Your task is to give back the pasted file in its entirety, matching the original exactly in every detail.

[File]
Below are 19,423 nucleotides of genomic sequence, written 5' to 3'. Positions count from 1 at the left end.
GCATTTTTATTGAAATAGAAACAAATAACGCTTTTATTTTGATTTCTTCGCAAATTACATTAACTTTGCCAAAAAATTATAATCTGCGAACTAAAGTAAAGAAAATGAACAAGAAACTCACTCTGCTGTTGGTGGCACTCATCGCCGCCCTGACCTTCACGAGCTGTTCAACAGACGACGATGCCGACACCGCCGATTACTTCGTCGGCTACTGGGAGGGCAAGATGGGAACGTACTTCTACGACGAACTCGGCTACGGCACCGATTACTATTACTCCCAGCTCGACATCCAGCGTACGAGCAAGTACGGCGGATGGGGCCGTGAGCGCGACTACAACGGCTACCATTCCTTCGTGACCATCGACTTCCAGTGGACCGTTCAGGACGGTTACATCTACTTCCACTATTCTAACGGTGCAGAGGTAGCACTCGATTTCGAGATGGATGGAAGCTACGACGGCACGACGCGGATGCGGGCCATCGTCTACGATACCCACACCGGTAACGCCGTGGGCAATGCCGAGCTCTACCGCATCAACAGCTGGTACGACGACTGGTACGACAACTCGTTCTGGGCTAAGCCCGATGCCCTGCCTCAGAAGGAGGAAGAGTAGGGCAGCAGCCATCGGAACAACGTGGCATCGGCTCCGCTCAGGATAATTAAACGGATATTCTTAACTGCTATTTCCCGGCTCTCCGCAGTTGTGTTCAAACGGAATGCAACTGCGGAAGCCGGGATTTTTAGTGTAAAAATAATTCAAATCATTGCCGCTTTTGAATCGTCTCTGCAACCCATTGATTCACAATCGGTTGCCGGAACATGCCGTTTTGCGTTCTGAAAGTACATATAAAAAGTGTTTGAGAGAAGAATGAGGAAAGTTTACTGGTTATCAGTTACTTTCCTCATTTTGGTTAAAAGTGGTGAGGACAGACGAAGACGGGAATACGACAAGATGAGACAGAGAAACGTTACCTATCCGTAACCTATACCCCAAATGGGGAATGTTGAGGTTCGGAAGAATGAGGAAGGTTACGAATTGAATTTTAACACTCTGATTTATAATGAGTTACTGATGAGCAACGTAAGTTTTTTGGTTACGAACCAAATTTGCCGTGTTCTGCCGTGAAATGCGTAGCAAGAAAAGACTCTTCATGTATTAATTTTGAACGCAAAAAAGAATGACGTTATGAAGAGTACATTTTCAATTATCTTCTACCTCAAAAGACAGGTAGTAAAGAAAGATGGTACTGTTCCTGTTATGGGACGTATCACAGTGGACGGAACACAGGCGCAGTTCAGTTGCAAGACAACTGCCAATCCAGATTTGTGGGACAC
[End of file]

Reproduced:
Below are 19,423 nucleotides of genomic sequence, written 5' to 3'. Positions count from 1 at the left end.
GCATTTTTATTGAAATAGAAACAAATAACGCTTTTATTTTGATTTCTTCGCAAATTACATTAACTTTGCCAAAAAATTATAATCTGCGAACTAAAGTAAAGAAAATGAACAAGAAACTCACTCTGCTGTTGGTGGCACTCATCGCCGCCCTGACCTTCACGAGCTGTTCAACAGACGACGATGCCGACACCGCCGATTACTTCGTCGGCTACTGGGAGGGCAAGATGGGAACGTACTTCTACGACGAACTCGGCTACGGCACCGATTACTATTACTCCCAGCTCGACATCCAGCGTACGAGCAAGTACGGCGGATGGGGCCGTGAGCGCGACTACAACGGCTACCATTCCTTCGTGACCATCGACTTCCAGTGGACCGTTCAGGACGGTTACATCTACTTCCACTATTCTAACGGTGCAGAGGTAGCACTCGATTTCGAGATGGATGGAAGCTACGACGGCACGACGCGGATGCGGGCCATCGTCTACGATACCCACACCGGTAACGCCGTGGGCAATGCCGAGCTCTACCGCATCAACAGCTGGTACGACGACTGGTACGACAACTCGTTCTGGGCTAAGCCCGATGCCCTGCCTCAGAAGGAGGAAGAGTAGGGCAGCAGCCATCGGAACAACGTGGCATCGGCTCCGCTCAGGATAATTAAACGGATATTCTTAACTGCTATTTCCCGGCTCTCCGCAGTTGTGTTCAAACGGAATGCAACTGCGGAAGCCGGGATTTTTAGTGTAAAAATAATTCAAATCATTGCCGCTTTTGAATCGTCTCTGCAACCCATTGATTCACAATCGGTTGCCGGAACATGCCGTTTTGCGTTCTGAAAGTACATATAAAAAGTGTTTGAGAGAAGAATGAGGAAAGTTTACTGGTTATCAGTTACTTTCCTCATTTTGGTTAAAAGTGGTGAGGACAGACGAAGACGGGAATACGACAAGATGAGACAGAGAAACGTTACCTATCCGTAACCTATACCCCAAATGGGGAATGTTGAGGTTCGGAAGAATGAGGAAGGTTACGAATTGAATTTTAACACTCTGATTTATAATGAGTTACTGATGAGCAACGTAAGTTTTTTGGTTACGAACCAAATTTGCCGTGTTCTGCCGTGAAATGCGTAGCAAGAAAAGACTCTTCATGTATTAATTTTGAACGCAAAAAAGAATGACGTTATGAAGAGTACATTTTCAATTATCTTCTACCTCAAAAGACAGGTAGTAAAGAAAGATGGTACTGTTCCTGTTATGGGACGTATCACAGTGGACGGAACACAGGCGCAGTTCAGTTGCAAGACAACTGCCAATCCAGATTTGTGGGACAC